One of the neatest things about the annual Consumer Expenditure Survey (CEX) is that you can track changes in how Americans spend money over time. Some of those changes can explain a lot about Americans have themselves changed.

Let's start by reviewing how much the average American household spends on food each year in the context of their total expenditures, where the amount spent on Food ranks third highest in all years. The first chart below reveals that the average amount American households spend on food each year has fairly steadily risen from $3,290 in 1984 to $7,923 in 2018. But as you can see in the second chart, the relative amount that Americans spend on food each year has declined as a share of total household expenditures in the 35 years from 1984 through 2018, from 15.0% to 12.9%. [Please click on the charts to access larger versions.]

Major Categories of Average Annual Expenditures per U.S. Household Consumer Unit, 1984-2018
Percent Share of Major Categories of Average Annual Expenditures per U.S. Household Consumer Unit, 1984-2018

We've dug deeper into the food category, which the CEX divides into the two subcategories of "Food At Home" and "Food Away From Home". In the next two charts, we visualize both the amount of annual spending on these subcategories and also the share of spending for each with respect to the average household's total food expenditures for each year from 1984 through 2018.

Average Annual Expenditures on Food At Home and Food Away From Home per U.S. Household Consumer Unit, 1984-2018
Food At Home and Food Away From Home as Share of Total Food Expenditures per U.S. Household Consumer Unit, 1984-2018

For the "Food At Home" category, the average amount spent each year by an American household has increased from $1,970 in 1984 to $4,464 in 2019. For the "Food Away From Home" category, the spending numbers have changed from $1,320 to $3,459 over the same period. As a share of average total food expenditures, the percentage of food at home with respect to total food expenditures has held relatively stable over all that time, ranging between a low of 56% and a high of 62% from 1984 through 2018, trending toward the low end of that range in recent years.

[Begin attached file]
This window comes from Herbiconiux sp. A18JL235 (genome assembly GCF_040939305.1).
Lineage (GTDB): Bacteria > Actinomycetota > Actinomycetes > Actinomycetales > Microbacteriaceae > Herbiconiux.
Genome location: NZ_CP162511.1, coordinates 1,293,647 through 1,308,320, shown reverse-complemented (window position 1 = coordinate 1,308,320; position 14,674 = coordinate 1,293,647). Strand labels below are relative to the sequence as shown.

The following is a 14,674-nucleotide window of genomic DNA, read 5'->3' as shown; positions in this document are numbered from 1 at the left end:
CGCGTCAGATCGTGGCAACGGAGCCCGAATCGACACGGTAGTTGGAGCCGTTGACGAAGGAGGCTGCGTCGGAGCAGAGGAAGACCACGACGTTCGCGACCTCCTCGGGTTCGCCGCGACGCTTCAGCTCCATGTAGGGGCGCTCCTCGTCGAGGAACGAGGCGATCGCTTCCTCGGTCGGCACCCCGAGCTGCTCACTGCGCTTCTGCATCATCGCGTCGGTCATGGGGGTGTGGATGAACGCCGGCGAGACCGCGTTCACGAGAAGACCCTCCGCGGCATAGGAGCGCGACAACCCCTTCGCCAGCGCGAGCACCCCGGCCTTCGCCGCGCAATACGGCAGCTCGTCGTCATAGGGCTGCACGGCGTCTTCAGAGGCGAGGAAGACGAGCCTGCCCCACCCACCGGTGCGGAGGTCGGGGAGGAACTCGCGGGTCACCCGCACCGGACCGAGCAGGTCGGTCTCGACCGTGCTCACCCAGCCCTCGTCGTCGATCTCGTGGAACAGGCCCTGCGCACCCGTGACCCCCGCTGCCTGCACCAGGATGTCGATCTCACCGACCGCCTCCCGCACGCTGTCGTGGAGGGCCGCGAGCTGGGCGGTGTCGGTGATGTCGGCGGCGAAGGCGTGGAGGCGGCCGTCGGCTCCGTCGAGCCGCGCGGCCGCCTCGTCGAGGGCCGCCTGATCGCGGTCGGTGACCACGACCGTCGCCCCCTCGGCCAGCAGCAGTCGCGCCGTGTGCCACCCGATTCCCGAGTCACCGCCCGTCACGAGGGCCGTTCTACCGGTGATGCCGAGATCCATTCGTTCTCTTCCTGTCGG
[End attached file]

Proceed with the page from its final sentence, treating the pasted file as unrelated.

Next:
Fortunately, the CEX breaks the "Food At Home" category down into finer subcategories, which gives us some remarkable insight into how the American diet is actually changing over time. In the following charts, we've visualized the average household expenditures of the major subcategories of "Food At Home" from 1984 through 2018 and also how the share of those subcategories are changing:

Average Annual Expenditures on Food At Home by Major Food Subcategories, 1984-2018
Major Subcategories of Food at Home as Share of Total Food At Home Expenditures per U.S. Household Consumer Unit, 1984-2018

The first chart reveals that average household expenditures for all these subcategories has risen from 1984 to 2018, but one has risen considerably faster than all the others: "Miscellaneous Foods". Here's how the CEX describes what's in this subcategory of Food At Home: